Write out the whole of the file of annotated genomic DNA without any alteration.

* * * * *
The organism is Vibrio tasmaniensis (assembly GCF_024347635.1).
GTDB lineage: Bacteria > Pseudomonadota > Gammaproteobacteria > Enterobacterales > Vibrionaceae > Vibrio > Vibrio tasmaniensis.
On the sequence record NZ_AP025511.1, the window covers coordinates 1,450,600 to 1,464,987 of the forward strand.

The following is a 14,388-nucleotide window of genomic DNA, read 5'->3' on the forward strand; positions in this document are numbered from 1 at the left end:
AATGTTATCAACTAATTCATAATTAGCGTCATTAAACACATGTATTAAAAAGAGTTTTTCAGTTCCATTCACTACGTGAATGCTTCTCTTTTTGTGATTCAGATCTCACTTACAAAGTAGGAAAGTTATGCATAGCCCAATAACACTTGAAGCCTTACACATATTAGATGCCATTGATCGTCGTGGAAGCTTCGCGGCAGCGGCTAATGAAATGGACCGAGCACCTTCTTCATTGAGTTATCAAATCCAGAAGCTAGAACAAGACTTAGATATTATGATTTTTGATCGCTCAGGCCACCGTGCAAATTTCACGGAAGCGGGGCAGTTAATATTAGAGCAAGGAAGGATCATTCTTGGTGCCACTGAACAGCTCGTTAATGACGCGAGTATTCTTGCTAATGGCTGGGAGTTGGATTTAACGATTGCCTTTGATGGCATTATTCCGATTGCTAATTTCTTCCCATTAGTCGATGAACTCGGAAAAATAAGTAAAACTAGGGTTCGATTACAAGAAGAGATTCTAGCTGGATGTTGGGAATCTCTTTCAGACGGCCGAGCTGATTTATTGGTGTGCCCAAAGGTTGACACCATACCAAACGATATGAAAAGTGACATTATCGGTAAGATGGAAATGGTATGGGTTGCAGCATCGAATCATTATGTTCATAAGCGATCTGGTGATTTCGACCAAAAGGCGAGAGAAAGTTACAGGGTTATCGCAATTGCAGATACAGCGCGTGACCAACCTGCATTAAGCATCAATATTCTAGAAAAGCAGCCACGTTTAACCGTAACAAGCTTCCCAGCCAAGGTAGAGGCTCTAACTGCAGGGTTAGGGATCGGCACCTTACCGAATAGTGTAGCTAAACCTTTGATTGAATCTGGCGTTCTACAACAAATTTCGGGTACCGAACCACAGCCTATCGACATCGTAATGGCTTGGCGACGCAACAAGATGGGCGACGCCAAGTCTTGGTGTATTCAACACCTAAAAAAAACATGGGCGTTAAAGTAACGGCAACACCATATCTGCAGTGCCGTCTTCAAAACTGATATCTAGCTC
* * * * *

The organism is Vibrio tasmaniensis (assembly GCF_024347635.1).
GTDB lineage: Bacteria > Pseudomonadota > Gammaproteobacteria > Enterobacterales > Vibrionaceae > Vibrio > Vibrio tasmaniensis.
On the sequence record NZ_AP025511.1, the window covers coordinates 1,450,600 to 1,464,987 of the forward strand.

The following is a 14,388-nucleotide window of genomic DNA, read 5'->3' on the forward strand; positions in this document are numbered from 1 at the left end:
AATGTTATCAACTAATTCATAATTAGCGTCATTAAACACATGTATTAAAAAGAGTTTTTCAGTTCCATTCACTACGTGAATGCTTCTCTTTTTGTGATTCAGATCTCACTTACAAAGTAGGAAAGTTATGCATAGCCCAATAACACTTGAAGCCTTACACATATTAGATGCCATTGATCGTCGTGGAAGCTTCGCGGCAGCGGCTAATGAAATGGACCGAGCACCTTCTTCATTGAGTTATCAAATCCAGAAGCTAGAACAAGACTTAGATATTATGATTTTTGATCGCTCAGGCCACCGTGCAAATTTCACGGAAGCGGGGCAGTTAATATTAGAGCAAGGAAGGATCATTCTTGGTGCCACTGAACAGCTCGTTAATGACGCGAGTATTCTTGCTAATGGCTGGGAGTTGGATTTAACGATTGCCTTTGATGGCATTATTCCGATTGCTAATTTCTTCCCATTAGTCGATGAACTCGGAAAAATAAGTAAAACTAGGGTTCGATTACAAGAAGAGATTCTAGCTGGATGTTGGGAATCTCTTTCAGACGGCCGAGCTGATTTATTGGTGTGCCCAAAGGTTGACACCATACCAAACGATATGAAAAGTGACATTATCGGTAAGATGGAAATGGTATGGGTTGCAGCATCGAATCATTATGTTCATAAGCGATCTGGTGATTTCGACCAAAAGGCGAGAGAAAGTTACAGGGTTATCGCAATTGCAGATACAGCGCGTGACCAACCTGCATTAAGCATCAATATTCTAGAAAAGCAGCCACGTTTAACCGTAACAAGCTTCCCAGCCAAGGTAGAGGCTCTAACTGCAGGGTTAGGGATCGGCACCTTACCGAATAGTGTAGCTAAACCTTTGATTGAATCTGGCGTTCTACAACAAATTTCGGGTACCGAACCACAGCCTATCGACATCGTAATGGCTTGGCGACGCAACAAGATGGGCGACGCCAAGTCTTGGTGTATTCAACACCTAAAAAAAACATGGGCGTTAAAGTAACGGCAACACCATATCTGCAGTGCCGTCTTCAAAACTGATATCTAGCTC